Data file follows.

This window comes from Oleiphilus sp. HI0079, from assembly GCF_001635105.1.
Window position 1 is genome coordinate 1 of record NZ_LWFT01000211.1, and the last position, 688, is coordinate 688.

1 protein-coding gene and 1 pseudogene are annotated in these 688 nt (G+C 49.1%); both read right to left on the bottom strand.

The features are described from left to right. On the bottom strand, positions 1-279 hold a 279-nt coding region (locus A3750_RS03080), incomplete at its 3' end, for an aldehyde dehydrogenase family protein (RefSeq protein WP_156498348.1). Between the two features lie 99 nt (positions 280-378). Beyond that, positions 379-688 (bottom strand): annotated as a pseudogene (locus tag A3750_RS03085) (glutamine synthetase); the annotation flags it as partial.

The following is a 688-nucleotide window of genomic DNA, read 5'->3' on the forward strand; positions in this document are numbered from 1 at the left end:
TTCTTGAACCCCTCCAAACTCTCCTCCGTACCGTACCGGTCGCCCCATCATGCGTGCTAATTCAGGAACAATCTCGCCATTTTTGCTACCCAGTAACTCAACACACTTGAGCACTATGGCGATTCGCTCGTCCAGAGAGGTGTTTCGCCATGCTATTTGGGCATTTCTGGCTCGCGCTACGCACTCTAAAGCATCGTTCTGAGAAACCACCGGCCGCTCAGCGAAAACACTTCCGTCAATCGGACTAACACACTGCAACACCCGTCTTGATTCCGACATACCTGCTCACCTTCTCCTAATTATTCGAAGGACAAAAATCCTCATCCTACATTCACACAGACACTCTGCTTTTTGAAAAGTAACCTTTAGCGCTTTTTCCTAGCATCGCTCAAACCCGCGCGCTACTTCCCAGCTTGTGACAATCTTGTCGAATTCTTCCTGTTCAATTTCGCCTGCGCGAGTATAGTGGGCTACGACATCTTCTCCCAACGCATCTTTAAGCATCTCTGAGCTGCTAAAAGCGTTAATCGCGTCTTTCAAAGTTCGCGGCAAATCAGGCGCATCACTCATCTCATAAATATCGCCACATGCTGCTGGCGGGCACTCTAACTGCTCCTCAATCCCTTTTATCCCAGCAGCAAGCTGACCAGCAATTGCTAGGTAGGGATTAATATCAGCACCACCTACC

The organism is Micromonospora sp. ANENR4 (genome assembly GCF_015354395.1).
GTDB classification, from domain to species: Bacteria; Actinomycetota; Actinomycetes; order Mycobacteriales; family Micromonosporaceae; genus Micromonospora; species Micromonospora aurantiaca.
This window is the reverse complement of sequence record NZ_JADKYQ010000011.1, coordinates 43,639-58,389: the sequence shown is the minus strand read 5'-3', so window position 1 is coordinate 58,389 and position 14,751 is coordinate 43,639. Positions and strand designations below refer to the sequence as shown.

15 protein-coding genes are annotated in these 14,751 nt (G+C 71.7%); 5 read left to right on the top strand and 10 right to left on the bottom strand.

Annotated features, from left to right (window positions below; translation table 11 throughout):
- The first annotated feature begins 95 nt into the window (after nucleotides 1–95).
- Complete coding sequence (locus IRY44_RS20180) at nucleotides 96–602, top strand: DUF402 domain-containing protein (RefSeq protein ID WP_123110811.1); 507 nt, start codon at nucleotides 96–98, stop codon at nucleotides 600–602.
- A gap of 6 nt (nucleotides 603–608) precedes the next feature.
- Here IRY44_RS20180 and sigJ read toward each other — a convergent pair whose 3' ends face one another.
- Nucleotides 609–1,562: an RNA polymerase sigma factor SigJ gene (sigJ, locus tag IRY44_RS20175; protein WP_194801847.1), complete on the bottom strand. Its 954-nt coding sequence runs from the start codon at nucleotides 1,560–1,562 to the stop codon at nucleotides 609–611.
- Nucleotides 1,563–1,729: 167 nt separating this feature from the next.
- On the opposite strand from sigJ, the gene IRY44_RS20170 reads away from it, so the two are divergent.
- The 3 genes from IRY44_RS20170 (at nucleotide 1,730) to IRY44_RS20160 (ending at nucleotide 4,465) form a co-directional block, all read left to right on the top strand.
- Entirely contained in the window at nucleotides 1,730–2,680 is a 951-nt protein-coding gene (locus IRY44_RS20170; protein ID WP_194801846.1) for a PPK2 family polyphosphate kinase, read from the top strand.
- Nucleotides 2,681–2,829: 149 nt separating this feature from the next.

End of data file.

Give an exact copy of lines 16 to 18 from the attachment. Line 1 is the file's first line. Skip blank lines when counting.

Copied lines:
- Nucleotides 609–1,562: an RNA polymerase sigma factor SigJ gene (sigJ, locus tag IRY44_RS20175; protein WP_194801847.1), complete on the bottom strand. Its 954-nt coding sequence runs from the start codon at nucleotides 1,560–1,562 to the stop codon at nucleotides 609–611.
- Nucleotides 1,563–1,729: 167 nt separating this feature from the next.
- On the opposite strand from sigJ, the gene IRY44_RS20170 reads away from it, so the two are divergent.